It is an open secret that Daim (above) and Anwar don’t get along, and that Daim has a finger in many economic and business pies. Thus, to appoint him the chairperson of the so-called Council of Eminent Persons (CEP) and to put him overall in charge of producing a blueprint for Malaysia Baru was a slap in the face of the new government which had reform in its mind.
Daim, despite all the unease that people have expressed to Mahathir about him and have written about in the media, still holds considerable power and is the lead negotiator with China, a country that undermined Malaysia by doing corrupt deals with Najib’s administration. He is also said to be in charge of 1MDB investigations and why this should be so is unclear.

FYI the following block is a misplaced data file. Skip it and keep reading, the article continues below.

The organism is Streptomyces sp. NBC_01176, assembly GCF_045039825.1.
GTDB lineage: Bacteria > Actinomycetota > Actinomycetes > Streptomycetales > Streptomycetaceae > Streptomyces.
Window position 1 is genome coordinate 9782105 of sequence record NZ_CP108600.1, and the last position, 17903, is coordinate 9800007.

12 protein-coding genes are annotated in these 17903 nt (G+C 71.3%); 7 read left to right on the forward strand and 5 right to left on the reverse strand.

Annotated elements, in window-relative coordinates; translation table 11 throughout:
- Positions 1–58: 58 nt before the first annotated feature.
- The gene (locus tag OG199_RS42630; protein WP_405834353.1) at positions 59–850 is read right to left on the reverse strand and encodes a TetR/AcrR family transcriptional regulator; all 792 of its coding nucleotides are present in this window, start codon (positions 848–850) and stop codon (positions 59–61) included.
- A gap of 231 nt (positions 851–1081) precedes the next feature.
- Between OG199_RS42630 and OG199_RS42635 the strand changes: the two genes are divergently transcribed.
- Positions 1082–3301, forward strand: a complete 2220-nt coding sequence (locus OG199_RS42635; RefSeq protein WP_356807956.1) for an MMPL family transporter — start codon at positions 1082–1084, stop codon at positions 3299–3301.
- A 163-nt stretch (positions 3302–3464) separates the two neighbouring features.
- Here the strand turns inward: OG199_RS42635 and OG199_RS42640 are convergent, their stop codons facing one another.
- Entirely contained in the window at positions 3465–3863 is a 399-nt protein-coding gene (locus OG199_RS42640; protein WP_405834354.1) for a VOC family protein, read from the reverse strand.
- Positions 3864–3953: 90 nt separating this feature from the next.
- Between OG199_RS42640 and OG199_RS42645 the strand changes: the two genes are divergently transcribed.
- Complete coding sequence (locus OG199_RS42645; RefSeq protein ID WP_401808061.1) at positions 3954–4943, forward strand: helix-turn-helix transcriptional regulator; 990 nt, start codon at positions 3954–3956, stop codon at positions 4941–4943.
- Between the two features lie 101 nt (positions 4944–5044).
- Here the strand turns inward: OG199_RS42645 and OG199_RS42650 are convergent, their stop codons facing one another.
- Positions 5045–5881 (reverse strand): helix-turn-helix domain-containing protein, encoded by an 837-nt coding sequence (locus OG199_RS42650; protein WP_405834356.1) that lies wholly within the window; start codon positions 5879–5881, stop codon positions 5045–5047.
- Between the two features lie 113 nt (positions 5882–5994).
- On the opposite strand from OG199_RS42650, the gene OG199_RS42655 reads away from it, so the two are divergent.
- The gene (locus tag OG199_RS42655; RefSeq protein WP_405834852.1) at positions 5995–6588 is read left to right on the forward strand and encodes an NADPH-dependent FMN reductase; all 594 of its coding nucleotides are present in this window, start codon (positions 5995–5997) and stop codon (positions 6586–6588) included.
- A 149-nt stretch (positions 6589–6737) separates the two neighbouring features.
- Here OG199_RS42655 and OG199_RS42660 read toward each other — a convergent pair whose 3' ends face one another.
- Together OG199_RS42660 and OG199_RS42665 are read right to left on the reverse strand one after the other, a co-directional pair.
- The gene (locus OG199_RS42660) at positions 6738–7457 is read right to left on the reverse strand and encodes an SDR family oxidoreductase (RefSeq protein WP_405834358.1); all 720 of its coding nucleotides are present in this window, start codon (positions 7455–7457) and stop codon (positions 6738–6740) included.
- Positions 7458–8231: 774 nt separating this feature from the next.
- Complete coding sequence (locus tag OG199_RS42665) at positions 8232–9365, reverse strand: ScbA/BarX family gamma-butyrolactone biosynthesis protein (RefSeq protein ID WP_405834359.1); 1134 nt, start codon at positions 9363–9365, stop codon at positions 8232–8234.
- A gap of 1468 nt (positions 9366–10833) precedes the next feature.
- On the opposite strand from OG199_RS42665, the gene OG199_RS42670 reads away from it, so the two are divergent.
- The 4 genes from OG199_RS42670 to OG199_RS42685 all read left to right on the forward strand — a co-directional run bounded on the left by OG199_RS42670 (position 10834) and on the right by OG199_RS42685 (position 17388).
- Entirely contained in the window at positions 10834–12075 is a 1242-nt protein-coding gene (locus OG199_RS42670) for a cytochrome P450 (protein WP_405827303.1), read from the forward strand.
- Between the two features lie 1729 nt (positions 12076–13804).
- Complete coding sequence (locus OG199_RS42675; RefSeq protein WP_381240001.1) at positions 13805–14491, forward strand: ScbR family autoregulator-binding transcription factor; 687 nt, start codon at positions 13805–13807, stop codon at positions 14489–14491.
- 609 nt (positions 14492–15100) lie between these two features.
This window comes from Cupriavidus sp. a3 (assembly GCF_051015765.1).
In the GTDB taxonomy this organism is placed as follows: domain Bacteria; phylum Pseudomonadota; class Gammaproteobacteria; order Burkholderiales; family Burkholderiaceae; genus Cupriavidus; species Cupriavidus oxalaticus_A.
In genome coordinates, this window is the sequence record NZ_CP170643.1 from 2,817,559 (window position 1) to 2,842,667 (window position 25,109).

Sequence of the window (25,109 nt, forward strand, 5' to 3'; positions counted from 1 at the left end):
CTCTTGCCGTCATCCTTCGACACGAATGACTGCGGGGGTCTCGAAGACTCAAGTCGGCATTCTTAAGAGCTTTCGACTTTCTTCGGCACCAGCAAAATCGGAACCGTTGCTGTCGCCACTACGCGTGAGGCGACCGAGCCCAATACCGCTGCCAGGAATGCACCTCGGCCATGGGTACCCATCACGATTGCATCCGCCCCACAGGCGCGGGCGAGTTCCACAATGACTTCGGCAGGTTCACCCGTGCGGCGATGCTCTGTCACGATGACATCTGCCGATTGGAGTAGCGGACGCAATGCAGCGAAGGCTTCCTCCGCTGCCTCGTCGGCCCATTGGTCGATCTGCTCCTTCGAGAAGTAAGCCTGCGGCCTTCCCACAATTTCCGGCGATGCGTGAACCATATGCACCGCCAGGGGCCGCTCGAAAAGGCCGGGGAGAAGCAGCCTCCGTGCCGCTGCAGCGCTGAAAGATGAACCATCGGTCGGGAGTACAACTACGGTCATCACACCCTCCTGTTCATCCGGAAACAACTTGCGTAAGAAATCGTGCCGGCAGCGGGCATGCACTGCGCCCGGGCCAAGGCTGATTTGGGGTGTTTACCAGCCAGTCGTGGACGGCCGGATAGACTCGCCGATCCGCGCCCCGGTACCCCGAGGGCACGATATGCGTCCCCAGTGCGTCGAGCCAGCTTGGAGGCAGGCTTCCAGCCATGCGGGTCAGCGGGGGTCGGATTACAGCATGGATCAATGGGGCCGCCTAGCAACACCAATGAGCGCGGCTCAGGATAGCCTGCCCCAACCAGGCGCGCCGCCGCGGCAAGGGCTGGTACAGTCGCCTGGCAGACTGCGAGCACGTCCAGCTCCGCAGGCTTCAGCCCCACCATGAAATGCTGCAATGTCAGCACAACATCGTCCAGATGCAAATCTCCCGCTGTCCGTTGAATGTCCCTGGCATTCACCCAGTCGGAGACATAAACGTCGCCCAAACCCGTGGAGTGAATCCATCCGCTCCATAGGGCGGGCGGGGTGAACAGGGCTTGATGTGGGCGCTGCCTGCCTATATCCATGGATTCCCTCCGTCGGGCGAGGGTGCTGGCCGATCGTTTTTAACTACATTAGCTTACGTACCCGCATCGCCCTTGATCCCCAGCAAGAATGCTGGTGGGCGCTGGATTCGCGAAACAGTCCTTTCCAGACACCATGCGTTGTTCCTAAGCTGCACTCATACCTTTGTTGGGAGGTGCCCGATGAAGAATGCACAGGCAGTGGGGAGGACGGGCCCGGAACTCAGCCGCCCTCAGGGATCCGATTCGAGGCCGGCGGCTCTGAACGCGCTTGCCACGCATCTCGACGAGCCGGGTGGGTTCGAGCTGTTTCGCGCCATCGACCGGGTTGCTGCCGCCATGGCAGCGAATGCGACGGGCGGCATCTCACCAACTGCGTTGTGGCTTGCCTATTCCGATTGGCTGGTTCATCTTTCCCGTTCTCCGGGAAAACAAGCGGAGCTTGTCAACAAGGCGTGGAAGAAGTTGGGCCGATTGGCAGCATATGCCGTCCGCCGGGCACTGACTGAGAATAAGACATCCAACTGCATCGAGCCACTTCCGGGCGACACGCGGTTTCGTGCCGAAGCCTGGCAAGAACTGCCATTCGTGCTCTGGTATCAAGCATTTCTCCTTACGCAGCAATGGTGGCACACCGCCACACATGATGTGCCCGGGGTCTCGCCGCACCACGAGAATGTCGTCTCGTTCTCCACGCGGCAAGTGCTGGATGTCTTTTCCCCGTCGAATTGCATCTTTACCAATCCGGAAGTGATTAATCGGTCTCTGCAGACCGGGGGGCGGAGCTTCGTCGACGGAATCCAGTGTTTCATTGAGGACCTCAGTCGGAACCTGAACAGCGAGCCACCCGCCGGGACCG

Daim being put above the cabinet and reporting directly only to Mahathir, raises key questions as to how transparent the new government is and possible conflicts of interest because of his ties to business and his closeness with many businessmen.
5. Mahathir has not done anything about legal reform.
During his tenure, Najib introduced a whole slew of new laws to increase his hold on the country. These laws can easily be overturned pending a more holistic review of the legal system to put in checks and balances for the executive branch, but Mahathir has not moved at all on this. Instead, he said that the Official Secrets Act (OSA), which he tightened during his previous tenure to provide for mandatory jail sentences, will remain.